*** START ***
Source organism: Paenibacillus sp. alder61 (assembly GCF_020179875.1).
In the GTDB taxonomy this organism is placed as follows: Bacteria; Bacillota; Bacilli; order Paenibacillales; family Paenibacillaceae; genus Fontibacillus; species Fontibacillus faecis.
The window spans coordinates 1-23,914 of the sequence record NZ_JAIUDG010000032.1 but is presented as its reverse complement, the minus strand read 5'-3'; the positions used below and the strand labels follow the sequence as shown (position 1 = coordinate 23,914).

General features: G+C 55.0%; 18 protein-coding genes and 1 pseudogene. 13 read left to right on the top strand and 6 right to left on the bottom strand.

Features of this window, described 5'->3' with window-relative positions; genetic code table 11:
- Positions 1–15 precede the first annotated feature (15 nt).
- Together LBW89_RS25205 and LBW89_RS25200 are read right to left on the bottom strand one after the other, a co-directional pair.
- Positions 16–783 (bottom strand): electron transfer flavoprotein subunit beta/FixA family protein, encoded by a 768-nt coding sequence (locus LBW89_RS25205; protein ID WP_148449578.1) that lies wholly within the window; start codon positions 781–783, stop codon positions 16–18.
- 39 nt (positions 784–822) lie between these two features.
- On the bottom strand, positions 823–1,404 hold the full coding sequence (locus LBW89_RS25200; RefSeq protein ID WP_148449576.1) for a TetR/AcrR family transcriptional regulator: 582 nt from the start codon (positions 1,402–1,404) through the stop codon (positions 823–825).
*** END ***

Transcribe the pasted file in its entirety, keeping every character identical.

Source organism: Paenibacillus sp. alder61 (assembly GCF_020179875.1).
In the GTDB taxonomy this organism is placed as follows: Bacteria; Bacillota; Bacilli; order Paenibacillales; family Paenibacillaceae; genus Fontibacillus; species Fontibacillus faecis.
The window spans coordinates 1-23,914 of the sequence record NZ_JAIUDG010000032.1 but is presented as its reverse complement, the minus strand read 5'-3'; the positions used below and the strand labels follow the sequence as shown (position 1 = coordinate 23,914).

General features: G+C 55.0%; 18 protein-coding genes and 1 pseudogene. 13 read left to right on the top strand and 6 right to left on the bottom strand.

Features of this window, described 5'->3' with window-relative positions; genetic code table 11:
- Positions 1–15 precede the first annotated feature (15 nt).
- Together LBW89_RS25205 and LBW89_RS25200 are read right to left on the bottom strand one after the other, a co-directional pair.
- Positions 16–783 (bottom strand): electron transfer flavoprotein subunit beta/FixA family protein, encoded by a 768-nt coding sequence (locus LBW89_RS25205; protein ID WP_148449578.1) that lies wholly within the window; start codon positions 781–783, stop codon positions 16–18.
- 39 nt (positions 784–822) lie between these two features.
- On the bottom strand, positions 823–1,404 hold the full coding sequence (locus LBW89_RS25200; RefSeq protein ID WP_148449576.1) for a TetR/AcrR family transcriptional regulator: 582 nt from the start codon (positions 1,402–1,404) through the stop codon (positions 823–825).